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Domènec Ruiz Devesa is a member of the European Parliament.
Offering a convincing blueprint for the kind of sweeping transformation NATO will have to go through to address the return of great power competition, the alliance’s freshly agreed new Strategic Concept is the product of inevitable compromise. However, the document adopted at this week’s Madrid Summit also stands out for its comprehensiveness and balance — as well as its ambition.
And yet, on its own, it‘s still not enough.
Against the backdrop of the ongoing war in Ukraine, NATO’s original task of collective defense is now — unsurprisingly — front and center once more, with the alliance planning to step up its high-readiness forces from 40,000 to over 300,000 by 2023.
In addition, transatlantic leaders also smartly avoided a mere back-to-basics approach, reinterpreting the other two core tasks introduced by the 2010 Strategic Concept — crisis management and cooperative security — in order to meet the changed realities of today’s contested international environment.
As a result, cooperative security, which in the previous strategic document had been closely linked to a “reset” in the relationship with Moscow, is now geared toward leveraging NATO partnerships to counter Russia as “the most significant and direct threat to Allies’ security,” in addition to China.
Indeed, for the first time, the Strategic Concept now spells out how NATO can contribute to dealing with an increasingly assertive and militarily capable China — a subject that made it into the alliance’s internal discussions just a few years ago — as Beijing’s military and technological advances will require staying vigilant.
But while the adoption of a solid and forward-looking Strategic Concept should put recurrent debates about NATO’s fading rationale to rest, however — after all, French President Macron had diagnosed it with near “brain death” in 2019 — more is still needed to reinfuse a sense of purpose in the transatlantic relationship after many recent convulsions.
Therefore, following NATO’s new strategic document, it’s high time transatlantic leaders also adopt a political text — a different New Atlantic Charter, committing Europe and the United States to a set of goals well beyond military and security policy, and one that goes much farther than the Anglo-American agreement signed between U.S. President Joe Biden and British Prime Minister Boris Johnson last year.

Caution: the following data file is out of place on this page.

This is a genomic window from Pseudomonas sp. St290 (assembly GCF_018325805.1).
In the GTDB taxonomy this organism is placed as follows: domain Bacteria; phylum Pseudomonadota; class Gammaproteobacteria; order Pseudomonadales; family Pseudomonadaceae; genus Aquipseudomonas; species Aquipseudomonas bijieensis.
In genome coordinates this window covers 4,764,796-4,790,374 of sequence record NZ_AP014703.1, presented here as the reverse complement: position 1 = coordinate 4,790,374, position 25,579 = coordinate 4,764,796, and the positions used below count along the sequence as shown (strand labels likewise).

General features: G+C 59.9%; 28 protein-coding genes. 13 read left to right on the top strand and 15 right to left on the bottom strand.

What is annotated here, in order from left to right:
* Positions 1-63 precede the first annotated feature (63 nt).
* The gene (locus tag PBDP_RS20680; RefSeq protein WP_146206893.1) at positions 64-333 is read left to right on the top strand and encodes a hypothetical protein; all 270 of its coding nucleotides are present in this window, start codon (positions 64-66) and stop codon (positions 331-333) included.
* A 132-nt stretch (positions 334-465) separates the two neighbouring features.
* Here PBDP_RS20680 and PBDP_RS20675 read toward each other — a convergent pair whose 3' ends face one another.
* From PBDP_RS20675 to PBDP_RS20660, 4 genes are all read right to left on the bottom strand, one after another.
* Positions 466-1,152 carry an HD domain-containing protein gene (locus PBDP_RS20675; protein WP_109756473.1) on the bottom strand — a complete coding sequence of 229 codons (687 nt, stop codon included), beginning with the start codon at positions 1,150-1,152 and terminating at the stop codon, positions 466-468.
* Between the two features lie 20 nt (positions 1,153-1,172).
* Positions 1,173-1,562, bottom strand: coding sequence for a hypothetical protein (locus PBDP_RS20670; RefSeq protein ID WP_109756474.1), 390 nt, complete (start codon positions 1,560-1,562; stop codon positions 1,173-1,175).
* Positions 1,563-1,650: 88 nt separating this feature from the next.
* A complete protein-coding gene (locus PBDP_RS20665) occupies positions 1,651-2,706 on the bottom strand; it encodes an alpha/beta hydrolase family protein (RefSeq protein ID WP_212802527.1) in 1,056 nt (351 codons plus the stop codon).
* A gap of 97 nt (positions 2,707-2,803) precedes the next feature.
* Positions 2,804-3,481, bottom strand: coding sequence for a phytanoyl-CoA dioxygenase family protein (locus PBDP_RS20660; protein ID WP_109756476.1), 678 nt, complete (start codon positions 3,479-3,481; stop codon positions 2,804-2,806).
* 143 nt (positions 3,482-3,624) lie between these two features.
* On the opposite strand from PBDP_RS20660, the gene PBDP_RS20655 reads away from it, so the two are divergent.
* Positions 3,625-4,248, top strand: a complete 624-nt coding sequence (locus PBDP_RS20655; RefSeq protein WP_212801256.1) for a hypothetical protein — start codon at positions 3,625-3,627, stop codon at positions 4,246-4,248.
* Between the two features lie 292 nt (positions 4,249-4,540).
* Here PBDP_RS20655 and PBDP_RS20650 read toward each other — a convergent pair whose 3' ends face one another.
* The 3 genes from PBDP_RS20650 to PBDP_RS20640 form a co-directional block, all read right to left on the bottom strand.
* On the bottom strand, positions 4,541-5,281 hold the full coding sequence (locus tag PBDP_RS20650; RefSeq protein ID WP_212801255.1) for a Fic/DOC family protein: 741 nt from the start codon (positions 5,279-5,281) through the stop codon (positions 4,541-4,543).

A broader manifesto along these lines could dispel concerns about a militaristic drift in the wake of the war and help restore trust in Western principles and values — “democracy, individual liberty and the rule of law” — as crystalized in the North Atlantic Treaty.
The point is surely not to have a piece of paper filled with lofty concepts. Rather, like the historic 1941 Atlantic Charter, this document should pragmatically articulate a common agenda the U.S. and Europe can advance together, despite their diminished international influence. Crucially, it should identify issues that enjoy broad transatlantic and bipartisan support, thus shielding future cooperation from the disruptive impact that electoral cycles will continue to have on the relationship.
The 1941 text was also adopted at a time of war. And as the ongoing war in Ukraine has highlighted, this new charter should prepare transatlantic societies for the eventuality that, sometime in the not-so-distant future, the contestation of Western leadership and norms may lead to a large-scale international conflict.
Its focus, therefore, should be two-fold: On the one hand, the new charter should update the “four freedoms,” while also expanding the list. Next to the freedom of speech, freedom of religion, freedom from want, and freedom from fear, one could envision others, such as freedom of the seas and freedom of the Internet, which have recently come under attack from authoritarians.
On the other hand, the charter should also advance the new paradigm of “transatlantic resilience,” spelling out principles that the U.S. and Europe would jointly embrace to preserve cohesive societies and functional governance. Among these principles enjoying broad-based support on either side of the Atlantic would be “fairness” as a corrective to free markets and free trade, as well as the notion of “inclusive and sustainable growth” as a response to deepening inequality, the growing threat of climate change and the increased risk of pandemic-like events.
When it comes to the functioning of institutions, “accountability,” “responsiveness” and “transparency” — together with a renewed emphasis on “integrity” and the fight against “disinformation” — would also go a long way toward addressing the widespread mistrust feeding the rise of populist parties on both sides of the Atlantic in recent years.
Articulating a transatlantic agenda capable of attracting bipartisan support is, of course, a formidable challenge. Yet, it is also an imperative task in view of a likely Republican victory in the upcoming U.S. mid-term elections, and the probability of future cases of political discrepancy in the years to come.
To meet this challenge, this new charter could be innovatively drawn up by transatlantic policymakers, with the European Parliament playing a proactive role. Because while political polarization will undoubtedly remain a challenge both in the U.S. and in Europe, even during the turbulent Trump years, a wide consensus among legislative bodies across the Atlantic still existed on key issues — such as the need to safeguard NATO.
And it is precisely this kind of broad political convergence that such a charter could translate into a renewed vision for the transatlantic partnership.